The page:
Blocks Wearables Modular Smartwatch Will Launch Soon

Blocks wearables

Blocks wearables

At CES this year, Blocks Wearables revealed a mock up designed for a modular smartwatch with modules that could be interchanged in a similar way to the Google Project Ara smartphone. The company is coming closer to reaching a final design and has made new announcements about the smartwatch, revealing it will start taking orders this summer.

The main module of the smartwatch which includes the face will be created using a Qualcomm Snapdragon 400 processor which is similar to the types of processor found inside Android Wear smartwatches. However, instead of a finished and ready made smartwatch, the Block watch will be made from modules that will allow new pieces to be snapped into the band that will change and enhance the features of the watch. Blocks has said that modules will be available for all sorts of things from extending batteries to adding GPS or contactless payments. The company has also said that they are planning to design and build modules for biometric tracking such as a heart rate monitor.

There are two main problems that the company has come across when during the designing of its device and it has managed overcome both of them with interesting solutions. The modular concept of the watch means that new features can be added to customise the device but it also means that the battery will have to work harder in order for the watch to function with the extra features. The battery of the Blocks watch will have a standby time of around two days, but this is just to run the basic watch. In order to get around the problem of extra modules consuming more power, the company has developed a circuit board for each module which has its own ARM Cortex M0 processor that can take care of basic functions. This means that adding extra modules won’t eat into the two day battery life as the mini processors will keep power consumption low.

The second problem the company has faced is how the modules will lock together to create a functioning design when new parts are added. For this, a flexible circuit will be used to connect the modules and captive pin system will keep them together. The system is similar to that found in guns which ensures that pins don’t get lost. A button on the modules can be pressed which makes a pin slide out from a spring system, the pin can’t escape and the module also can’t be disconnected accidentally while the watch is being worn.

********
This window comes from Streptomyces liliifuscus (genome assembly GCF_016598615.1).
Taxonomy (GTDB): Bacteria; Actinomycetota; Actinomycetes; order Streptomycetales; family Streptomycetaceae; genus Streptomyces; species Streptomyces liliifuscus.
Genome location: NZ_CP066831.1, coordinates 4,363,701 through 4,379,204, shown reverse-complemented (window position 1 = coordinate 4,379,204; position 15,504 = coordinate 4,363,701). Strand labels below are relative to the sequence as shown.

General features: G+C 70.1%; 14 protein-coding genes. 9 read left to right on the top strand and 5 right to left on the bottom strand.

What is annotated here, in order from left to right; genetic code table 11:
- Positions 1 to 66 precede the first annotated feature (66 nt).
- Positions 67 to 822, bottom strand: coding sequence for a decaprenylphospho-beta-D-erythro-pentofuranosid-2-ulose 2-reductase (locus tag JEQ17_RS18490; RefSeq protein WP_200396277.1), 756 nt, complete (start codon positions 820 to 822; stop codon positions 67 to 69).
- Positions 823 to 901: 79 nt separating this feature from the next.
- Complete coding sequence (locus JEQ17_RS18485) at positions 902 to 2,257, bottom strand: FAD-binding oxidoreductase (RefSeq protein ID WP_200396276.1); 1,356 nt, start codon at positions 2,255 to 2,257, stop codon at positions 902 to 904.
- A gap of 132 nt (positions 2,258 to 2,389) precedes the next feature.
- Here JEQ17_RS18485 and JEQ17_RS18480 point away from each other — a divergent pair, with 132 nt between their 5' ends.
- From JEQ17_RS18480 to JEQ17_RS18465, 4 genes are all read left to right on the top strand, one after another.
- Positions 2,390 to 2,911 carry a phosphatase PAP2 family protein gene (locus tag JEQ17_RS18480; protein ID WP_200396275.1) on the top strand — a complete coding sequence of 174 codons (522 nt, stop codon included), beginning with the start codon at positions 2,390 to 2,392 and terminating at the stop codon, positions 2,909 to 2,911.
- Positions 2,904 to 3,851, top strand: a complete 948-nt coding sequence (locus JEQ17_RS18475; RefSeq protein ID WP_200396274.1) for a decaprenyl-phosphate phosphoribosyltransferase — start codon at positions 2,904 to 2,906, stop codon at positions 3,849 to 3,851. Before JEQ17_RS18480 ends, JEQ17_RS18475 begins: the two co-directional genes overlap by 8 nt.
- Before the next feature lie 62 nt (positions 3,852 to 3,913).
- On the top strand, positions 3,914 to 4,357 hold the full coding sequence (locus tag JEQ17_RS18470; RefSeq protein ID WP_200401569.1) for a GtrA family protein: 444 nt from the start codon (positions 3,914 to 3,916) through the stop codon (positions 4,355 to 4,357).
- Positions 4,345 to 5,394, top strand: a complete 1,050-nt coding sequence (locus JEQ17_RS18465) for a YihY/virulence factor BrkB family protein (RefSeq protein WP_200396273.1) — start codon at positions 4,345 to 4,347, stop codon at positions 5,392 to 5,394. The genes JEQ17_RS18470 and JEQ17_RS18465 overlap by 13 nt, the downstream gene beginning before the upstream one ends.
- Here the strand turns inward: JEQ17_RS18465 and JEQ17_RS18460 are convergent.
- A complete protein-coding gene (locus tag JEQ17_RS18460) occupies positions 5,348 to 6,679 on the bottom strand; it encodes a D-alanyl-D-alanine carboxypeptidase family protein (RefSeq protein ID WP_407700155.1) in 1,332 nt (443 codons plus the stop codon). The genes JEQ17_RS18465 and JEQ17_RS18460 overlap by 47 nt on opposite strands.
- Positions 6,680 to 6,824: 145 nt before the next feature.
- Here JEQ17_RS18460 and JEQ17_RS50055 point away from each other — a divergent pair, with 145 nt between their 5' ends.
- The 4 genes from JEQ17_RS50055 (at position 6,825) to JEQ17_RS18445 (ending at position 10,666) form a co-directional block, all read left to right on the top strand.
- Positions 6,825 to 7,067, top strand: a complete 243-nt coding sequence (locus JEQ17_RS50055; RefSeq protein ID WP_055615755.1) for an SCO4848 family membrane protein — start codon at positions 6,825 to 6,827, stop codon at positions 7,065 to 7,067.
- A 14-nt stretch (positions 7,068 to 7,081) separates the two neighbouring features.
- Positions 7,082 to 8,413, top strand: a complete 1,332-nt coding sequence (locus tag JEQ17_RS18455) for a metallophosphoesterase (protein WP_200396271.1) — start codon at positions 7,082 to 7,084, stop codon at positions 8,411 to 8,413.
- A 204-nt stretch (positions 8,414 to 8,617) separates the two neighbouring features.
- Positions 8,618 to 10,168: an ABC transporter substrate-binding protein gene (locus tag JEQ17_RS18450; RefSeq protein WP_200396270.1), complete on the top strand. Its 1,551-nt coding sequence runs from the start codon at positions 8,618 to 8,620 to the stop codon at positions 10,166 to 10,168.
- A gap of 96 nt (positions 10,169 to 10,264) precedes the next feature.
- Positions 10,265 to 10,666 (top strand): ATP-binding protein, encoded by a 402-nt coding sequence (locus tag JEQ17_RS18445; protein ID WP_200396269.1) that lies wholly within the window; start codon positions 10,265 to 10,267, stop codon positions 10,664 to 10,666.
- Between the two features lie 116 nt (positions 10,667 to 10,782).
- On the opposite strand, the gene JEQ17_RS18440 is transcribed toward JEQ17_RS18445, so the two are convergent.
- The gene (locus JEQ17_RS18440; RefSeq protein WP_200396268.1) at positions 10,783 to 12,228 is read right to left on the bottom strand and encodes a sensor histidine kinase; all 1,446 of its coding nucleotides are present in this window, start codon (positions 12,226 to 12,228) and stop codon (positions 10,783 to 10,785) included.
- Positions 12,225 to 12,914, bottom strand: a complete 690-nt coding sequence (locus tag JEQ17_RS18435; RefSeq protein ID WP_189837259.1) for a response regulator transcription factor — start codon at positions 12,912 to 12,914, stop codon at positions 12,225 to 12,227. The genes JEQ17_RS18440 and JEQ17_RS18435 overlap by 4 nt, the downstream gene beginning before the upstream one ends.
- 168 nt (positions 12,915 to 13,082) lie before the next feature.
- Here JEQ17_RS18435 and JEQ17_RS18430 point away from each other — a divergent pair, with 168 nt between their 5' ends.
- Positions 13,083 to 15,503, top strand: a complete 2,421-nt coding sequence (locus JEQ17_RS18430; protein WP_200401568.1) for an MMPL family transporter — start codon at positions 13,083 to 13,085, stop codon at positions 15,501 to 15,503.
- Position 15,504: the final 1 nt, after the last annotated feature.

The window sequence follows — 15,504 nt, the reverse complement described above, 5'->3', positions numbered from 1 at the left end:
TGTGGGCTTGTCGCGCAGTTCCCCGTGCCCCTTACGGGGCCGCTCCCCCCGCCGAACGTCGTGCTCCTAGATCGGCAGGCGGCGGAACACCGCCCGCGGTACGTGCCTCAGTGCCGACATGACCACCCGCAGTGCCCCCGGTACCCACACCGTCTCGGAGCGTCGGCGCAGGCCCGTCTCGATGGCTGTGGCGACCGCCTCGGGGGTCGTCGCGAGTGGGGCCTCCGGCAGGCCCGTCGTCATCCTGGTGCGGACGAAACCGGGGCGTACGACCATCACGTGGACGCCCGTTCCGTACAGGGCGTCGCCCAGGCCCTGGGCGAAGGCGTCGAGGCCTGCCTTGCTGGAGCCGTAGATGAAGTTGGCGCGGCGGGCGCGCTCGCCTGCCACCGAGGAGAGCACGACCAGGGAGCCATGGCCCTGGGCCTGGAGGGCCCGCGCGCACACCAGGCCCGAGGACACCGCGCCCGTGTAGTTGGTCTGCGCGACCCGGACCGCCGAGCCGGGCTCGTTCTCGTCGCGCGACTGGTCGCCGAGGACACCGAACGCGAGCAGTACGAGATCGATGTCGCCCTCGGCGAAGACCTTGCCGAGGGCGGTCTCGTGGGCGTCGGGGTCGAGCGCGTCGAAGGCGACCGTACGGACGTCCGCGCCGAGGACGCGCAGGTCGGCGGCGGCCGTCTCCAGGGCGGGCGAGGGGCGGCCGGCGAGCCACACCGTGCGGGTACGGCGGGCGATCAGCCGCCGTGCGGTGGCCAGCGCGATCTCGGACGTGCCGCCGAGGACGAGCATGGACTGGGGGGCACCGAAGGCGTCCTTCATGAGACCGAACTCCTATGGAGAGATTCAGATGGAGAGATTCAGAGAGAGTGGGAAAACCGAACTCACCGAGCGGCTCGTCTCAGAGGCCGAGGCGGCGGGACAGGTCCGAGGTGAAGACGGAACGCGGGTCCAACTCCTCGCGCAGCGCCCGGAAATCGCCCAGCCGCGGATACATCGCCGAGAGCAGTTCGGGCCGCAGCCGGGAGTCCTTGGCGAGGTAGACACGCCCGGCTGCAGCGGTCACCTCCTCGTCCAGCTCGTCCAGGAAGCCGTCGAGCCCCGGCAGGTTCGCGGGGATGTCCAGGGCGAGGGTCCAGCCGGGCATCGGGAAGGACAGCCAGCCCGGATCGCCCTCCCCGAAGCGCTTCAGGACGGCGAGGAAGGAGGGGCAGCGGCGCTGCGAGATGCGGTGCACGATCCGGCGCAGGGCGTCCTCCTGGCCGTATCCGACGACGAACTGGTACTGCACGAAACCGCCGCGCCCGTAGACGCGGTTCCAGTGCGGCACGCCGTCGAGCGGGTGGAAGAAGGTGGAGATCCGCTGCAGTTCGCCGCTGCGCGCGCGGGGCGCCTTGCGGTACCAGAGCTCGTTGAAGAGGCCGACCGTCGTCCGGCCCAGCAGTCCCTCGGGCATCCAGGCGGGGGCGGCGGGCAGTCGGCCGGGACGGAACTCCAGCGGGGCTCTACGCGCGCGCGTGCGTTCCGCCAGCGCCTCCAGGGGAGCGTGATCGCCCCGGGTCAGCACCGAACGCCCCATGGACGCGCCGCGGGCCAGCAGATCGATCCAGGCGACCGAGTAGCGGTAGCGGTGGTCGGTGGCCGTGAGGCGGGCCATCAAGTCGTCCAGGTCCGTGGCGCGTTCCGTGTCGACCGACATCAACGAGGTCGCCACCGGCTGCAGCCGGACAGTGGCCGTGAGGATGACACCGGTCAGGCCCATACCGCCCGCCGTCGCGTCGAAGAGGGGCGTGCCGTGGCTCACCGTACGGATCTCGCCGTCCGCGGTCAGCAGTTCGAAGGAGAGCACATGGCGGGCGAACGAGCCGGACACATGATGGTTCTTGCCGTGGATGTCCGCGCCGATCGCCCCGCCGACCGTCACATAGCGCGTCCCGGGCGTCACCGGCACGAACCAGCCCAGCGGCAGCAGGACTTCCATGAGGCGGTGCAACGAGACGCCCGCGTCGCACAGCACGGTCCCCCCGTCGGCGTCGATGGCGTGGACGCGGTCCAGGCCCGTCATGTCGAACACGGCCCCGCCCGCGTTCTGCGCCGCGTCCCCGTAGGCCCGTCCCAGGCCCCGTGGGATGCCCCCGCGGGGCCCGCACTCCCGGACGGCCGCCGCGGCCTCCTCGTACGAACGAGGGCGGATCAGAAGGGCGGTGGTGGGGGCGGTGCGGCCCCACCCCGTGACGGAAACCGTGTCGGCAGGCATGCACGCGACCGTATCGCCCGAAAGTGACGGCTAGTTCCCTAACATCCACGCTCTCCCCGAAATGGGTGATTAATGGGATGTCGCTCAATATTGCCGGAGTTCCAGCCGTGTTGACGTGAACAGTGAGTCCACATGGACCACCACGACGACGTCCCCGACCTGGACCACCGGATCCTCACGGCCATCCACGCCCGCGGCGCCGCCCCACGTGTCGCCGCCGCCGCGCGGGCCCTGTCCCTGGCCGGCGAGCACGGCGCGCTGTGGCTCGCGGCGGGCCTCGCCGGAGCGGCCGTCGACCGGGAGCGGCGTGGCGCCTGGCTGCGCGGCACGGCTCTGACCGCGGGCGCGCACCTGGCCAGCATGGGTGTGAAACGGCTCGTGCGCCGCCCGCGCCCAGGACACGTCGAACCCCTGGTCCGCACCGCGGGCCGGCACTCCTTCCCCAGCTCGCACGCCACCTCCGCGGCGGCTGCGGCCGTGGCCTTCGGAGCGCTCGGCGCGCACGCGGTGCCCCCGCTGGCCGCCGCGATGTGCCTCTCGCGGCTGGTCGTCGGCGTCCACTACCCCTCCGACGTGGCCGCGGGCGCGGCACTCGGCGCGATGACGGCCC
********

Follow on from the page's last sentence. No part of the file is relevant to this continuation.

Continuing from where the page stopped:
The modular design is not the only interesting thing about the Blocks Wearables smartwatch- it will run Android Lollipop and will also be compatible with other Android devices as well as iOS devices too. It’s said that the watch will have a simple and paired down operating system. Smartwatches that connect between Android and iOS devices are uncommon and so if the design goes according to plan then the watch may have a unique attraction for buyers.

Blocks Wearables originally worked with Intel on designs for its smartwatch and the first prototypes were based on the Edison system. However, the company has now moved to working with Qualcomm, making use of the processor for the watch face, the most important part of any watch. The touch screen smartwatch will feature Bluetooth, a microphone, push notifications and options for a fingerprint scanner, sim card reader, environmental sensor, audio jack and more. A working prototype of the design is yet to be revealed but the company is expected to offer a number of watch face options including circular and rectangular screens. Another option may be an e-ink touch screen which, as with the other screens, would allow users to swipe to read notifications, take calls and view events scheduled into their calendars.

Blocks is planning to start a crowdfunding campaign beginning with a Kickstarter campaign this June in order to fund the manufacturing of the new watch and finish any design developments. Blocks will then begin taking pre-orders for the watch in the summer. The company hopes it will be able to start shipping the first watches before the end of the year and by then we should be able to see a working modular design.

 

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